Discipline, consistency take you places motivation and inconsistency will not

  • Published
  • By Chief Master Cleophus Gallon, 422nd Security Forces Squadron senior enlisted leader

When you ask 10 people to define discipline, you might get 10 different answers. Often you hear people saying they are motivated to do something. Ultimately, someone could be motivated one day but then something more desirable comes along and the motivation could shift. Discipline, however, will override motivation.

Growing up in Miami, Florida, in a single-parent household, I spent a lot of time with my grandfather. He instilled consistency in my behavior and required discipline in my actions. I did not realize why he would put so much attention to detail in how I did my chores, or why he performed his tasks with such precision. He was essentially preparing me to have a disciplined mind.

Self-discipline takes hard work and commitment to reach goals, objectives or desired end states. Have I always had this outlook of discipline over motivation? The answer is no… As a young Airman, I recall being motivated to perform a certain way, but if the “reward” was not to my liking then my motivation would change or shift. I am here to let you know discipline from the start is a reward… A reward of freedom and the ultimate stress relief.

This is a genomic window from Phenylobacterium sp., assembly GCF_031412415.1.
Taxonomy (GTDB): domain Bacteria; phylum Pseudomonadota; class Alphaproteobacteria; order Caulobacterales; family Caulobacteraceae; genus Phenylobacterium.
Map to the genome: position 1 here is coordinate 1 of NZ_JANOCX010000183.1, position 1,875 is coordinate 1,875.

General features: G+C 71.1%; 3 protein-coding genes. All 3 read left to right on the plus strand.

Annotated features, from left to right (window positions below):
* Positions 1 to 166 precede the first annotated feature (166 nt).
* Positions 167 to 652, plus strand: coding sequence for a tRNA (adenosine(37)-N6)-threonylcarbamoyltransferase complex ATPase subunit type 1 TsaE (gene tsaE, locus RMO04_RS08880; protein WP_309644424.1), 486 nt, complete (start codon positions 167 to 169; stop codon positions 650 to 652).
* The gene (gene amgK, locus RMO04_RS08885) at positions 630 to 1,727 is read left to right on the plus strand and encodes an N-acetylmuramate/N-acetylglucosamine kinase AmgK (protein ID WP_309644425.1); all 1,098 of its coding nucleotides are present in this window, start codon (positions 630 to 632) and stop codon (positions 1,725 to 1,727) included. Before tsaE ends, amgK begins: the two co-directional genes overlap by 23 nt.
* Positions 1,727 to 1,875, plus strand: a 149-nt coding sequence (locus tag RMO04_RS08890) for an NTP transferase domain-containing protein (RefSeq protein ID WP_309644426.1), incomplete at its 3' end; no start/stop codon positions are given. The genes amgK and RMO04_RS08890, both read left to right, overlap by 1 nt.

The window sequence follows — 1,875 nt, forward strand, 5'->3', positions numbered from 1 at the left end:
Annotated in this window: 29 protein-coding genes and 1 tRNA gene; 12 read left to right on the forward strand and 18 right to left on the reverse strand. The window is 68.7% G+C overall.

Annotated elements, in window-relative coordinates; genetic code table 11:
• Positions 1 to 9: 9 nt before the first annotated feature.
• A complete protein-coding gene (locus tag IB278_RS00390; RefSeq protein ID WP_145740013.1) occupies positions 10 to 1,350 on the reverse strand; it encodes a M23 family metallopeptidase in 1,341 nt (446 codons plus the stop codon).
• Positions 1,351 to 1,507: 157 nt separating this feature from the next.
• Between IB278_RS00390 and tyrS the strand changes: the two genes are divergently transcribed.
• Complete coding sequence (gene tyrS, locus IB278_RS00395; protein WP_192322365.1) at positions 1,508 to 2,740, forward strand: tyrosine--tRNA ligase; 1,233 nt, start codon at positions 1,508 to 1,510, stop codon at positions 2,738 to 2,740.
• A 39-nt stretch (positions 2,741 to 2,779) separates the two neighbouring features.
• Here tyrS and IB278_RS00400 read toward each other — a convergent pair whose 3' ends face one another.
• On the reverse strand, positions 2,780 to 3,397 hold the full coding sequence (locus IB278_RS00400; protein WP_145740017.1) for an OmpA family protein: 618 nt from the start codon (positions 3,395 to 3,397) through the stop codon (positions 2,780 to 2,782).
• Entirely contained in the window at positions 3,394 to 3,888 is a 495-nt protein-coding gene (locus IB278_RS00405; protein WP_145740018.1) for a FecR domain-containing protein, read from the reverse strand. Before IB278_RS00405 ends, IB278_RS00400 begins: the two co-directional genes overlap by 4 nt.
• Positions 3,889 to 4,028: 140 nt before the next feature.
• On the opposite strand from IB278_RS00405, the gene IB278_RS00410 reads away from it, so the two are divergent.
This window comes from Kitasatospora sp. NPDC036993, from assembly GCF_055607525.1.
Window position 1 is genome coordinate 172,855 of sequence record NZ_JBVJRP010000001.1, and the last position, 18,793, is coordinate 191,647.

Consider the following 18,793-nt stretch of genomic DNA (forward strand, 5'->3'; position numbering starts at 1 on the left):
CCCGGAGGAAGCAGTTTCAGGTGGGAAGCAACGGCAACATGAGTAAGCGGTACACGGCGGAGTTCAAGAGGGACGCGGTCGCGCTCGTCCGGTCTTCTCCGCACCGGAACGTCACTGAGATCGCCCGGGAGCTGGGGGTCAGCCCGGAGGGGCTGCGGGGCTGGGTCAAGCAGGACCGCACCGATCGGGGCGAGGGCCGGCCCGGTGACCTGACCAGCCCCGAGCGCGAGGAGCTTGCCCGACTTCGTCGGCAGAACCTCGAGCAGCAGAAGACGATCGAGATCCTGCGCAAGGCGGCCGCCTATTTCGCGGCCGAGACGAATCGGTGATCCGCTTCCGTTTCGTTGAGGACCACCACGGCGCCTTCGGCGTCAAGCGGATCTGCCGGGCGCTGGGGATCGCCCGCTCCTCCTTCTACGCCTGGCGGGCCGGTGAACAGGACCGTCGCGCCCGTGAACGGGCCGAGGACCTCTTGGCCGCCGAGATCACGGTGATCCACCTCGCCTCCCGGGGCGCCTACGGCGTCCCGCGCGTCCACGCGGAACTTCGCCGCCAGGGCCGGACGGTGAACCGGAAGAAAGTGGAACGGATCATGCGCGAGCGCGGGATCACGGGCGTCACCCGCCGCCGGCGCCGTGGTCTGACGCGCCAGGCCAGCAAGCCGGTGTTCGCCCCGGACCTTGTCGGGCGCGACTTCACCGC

Be disciplined in how you carry yourself on and off duty. Perform duty-related tasks appropriately and take care of personal responsibilities. So that, when your phone rings and the caller ID says it is your supervisor, first sergeant or commander, you will pick up without hesitation. When you are undisciplined and you cut corners personally or professionally, you are always worried that call is related to that area where you have been underperforming.

Be a consistent Airman. I like to relate that consistency to basketball. Work on your dribbling with both hands, free throws and your layups so you are “brilliant at the basics.” Be a player (Airman) that averages 19 points per game, 10 rebounds and 10 assists instead of the player (Airman) that can score 30 points once every 10 games and underperforms more often than not. When you are disciplined enough to perfect the basics, you become a player (Airman) the Coaches (your leadership) can game plan around to help the team’s strategy for success.

When asked what my leadership principles are, the very first is discipline, followed by accountability, proactivity and professionalism (DAPP). You have to be disciplined in order to hold yourself or others accountable appropriately. You have to be disciplined to be proactive and assess people and the mission on a consistent basis in an effort to improve effectiveness. And, you have to be disciplined to be a professional in and out of uniform, on or off base, present for duty or on leave. If you have been struggling, take a step back and do an honest self-assessment, then establish the discipline you need and it will carry you to your goals long after motivation has left…